Q Thoughts

What’s Next for Agency Trading Desks?

By Bill Santare, Client Strategist, Owneriq

Publicis Groupe’s recent announcement that they essentially disbanded their programmatic trading desk, Vikaki, has marketers wondering about how this impacts the future of the agency trading desk model. Will other agency trading desks be able to continue operating as they are, or is the beginning of a trend? What can other trading desks do to prevent heading down this path?

The reason agencies have been so focused on building out these trading desks is to help drive increased revenue for the parent holding companies. It’s helpful to have the agency teams and the trading desks in the same building for planning purposes, but the main benefit is keeping a portion of the media buys in the holding company’s “family,” rather than paying an external partner to manage everything. Publicis has done a great job at positioning this move as a conscious decision to strengthen their agency teams for the good of their clients. While it’s difficult to argue that this move won’t help bolster their agency teams, it’s more likely that this was a reactionary move, rather than a proactive decision.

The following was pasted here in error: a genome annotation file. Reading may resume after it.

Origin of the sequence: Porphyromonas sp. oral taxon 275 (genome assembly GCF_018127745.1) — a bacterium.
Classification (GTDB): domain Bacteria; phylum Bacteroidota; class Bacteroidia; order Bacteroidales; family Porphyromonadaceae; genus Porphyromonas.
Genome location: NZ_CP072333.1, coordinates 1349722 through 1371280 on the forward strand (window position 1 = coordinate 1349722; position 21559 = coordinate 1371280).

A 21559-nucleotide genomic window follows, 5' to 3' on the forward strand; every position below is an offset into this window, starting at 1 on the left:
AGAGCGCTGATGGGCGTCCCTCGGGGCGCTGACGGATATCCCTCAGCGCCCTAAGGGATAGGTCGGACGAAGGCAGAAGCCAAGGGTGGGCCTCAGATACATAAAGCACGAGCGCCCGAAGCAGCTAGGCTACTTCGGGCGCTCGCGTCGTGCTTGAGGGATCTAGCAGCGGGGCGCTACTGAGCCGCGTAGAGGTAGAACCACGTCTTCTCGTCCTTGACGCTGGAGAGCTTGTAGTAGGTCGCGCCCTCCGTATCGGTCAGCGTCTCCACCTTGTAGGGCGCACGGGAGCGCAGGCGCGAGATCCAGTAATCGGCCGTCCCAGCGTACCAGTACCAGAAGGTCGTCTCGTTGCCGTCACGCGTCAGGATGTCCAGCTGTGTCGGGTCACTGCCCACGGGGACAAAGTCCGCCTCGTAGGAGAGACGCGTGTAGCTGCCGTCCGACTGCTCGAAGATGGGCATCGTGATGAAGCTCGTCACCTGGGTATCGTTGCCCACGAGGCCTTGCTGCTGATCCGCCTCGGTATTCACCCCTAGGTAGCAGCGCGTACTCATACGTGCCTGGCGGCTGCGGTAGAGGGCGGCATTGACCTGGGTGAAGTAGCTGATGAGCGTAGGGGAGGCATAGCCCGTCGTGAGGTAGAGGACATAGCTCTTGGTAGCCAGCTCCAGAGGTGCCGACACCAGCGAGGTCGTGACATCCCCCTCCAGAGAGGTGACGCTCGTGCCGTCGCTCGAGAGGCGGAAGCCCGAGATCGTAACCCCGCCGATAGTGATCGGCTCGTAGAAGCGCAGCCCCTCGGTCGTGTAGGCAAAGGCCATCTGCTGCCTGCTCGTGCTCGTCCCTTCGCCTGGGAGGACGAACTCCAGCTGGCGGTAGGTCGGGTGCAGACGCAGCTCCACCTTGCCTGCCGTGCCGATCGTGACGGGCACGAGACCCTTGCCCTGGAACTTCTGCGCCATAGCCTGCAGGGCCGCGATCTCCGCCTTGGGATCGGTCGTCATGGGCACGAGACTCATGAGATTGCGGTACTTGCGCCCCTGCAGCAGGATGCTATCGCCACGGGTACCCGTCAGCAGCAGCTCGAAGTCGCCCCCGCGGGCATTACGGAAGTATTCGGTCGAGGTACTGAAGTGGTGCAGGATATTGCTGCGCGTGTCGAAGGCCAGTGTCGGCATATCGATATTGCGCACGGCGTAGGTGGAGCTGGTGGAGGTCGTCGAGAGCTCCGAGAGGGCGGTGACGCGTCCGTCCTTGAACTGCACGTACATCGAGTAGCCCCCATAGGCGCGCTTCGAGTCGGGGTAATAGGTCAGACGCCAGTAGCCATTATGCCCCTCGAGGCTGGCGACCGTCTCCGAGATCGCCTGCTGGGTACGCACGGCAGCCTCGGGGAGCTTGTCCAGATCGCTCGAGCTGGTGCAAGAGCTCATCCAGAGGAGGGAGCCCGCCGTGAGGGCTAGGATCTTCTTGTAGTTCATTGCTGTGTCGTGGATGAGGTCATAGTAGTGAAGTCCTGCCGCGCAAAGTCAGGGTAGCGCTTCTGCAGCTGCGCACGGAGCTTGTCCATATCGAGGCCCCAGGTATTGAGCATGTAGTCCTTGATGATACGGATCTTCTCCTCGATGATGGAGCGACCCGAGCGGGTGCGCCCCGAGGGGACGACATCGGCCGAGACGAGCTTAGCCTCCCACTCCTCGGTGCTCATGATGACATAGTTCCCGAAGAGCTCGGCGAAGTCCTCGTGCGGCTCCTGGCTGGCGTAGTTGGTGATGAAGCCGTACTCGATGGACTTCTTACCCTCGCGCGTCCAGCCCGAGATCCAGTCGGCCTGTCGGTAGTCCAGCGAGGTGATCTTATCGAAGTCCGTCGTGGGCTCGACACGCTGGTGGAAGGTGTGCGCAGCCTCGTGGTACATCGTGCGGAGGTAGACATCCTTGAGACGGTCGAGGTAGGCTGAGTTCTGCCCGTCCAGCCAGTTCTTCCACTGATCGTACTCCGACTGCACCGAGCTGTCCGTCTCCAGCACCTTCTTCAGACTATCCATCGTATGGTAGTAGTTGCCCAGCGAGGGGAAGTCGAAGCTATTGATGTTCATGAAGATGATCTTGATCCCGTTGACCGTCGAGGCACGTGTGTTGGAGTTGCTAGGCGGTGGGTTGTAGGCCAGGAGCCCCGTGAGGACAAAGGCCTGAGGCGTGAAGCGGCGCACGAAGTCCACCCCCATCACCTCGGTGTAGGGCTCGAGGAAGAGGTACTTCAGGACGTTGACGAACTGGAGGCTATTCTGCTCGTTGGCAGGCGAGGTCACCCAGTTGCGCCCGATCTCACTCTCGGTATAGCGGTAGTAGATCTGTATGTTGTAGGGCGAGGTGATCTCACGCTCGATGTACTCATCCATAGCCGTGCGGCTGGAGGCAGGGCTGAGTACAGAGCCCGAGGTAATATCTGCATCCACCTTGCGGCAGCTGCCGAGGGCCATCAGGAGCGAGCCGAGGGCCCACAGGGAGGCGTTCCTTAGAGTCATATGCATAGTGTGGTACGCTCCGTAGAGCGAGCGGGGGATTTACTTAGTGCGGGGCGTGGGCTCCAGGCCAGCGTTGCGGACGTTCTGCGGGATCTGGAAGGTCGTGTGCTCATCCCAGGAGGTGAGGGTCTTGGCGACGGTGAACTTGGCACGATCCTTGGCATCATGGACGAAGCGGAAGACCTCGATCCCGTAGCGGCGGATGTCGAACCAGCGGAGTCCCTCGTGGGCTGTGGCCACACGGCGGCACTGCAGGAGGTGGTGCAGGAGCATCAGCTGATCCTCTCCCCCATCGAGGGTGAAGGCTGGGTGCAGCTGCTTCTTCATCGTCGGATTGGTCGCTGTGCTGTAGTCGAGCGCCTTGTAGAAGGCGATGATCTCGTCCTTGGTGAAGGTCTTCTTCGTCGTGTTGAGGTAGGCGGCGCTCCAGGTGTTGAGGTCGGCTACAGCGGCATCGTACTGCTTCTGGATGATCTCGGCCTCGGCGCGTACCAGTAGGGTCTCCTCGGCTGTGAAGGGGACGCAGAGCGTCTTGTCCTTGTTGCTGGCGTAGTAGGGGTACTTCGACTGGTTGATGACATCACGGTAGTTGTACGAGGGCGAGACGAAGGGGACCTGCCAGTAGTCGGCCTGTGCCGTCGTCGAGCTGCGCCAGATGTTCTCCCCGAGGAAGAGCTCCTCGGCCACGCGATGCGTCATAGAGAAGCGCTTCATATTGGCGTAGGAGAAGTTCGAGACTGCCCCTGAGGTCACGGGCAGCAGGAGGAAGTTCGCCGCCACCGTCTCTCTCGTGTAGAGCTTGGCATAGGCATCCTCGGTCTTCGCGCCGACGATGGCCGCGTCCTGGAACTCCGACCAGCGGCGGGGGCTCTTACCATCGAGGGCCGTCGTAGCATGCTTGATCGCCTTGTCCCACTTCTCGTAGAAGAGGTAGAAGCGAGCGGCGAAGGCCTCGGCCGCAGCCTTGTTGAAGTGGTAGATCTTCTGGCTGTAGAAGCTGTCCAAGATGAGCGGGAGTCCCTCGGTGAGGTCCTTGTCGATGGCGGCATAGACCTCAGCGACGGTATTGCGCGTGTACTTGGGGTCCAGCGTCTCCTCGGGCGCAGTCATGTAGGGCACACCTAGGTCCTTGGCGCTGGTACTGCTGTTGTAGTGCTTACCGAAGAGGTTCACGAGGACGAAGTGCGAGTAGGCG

As advertisers are demanding more transparency around pricing, margins, fees, etc., it will become necessary for trading desks to remain lean in order to stay highly profitable.  Technology makes it easy for a small group of experts to handle a large number of accounts. Additionally, trading desks will continue to increasingly benefit from partnerships with strategic technology companies to help them maximize success. These partnerships will allow the trading desks to get external support  for not only the management of programmatic buys, but  for reporting and insights as well.

For advertisers, there are some potential pros and cons of having the programmatic trading done by members the agency teams, as opposed to having a separate trading desk. If the traders become a part of the agency team, it allows more transparency into pricing, as well as insight into exactly how their campaigns are being run behind the scenes. One potential obstacle revolves the trading desks’ higher level partnerships, , and how a move like this would impact those. An agency trading desk that handles several large accounts has much more leverage in those negotiations than a trader who is an agency team member. It’s likely that the agencies will begin to renegotiate these types of deals, but this process may take time.

Only time can tell how this move will impact the holding company, the agency teams, and the advertisers themselves. In the meantime, companies like OwnerIQ will continue to strengthen partnerships with both trading desks and agency teams to help provide the support needed to achieve success.

Categories:Posts from 2015


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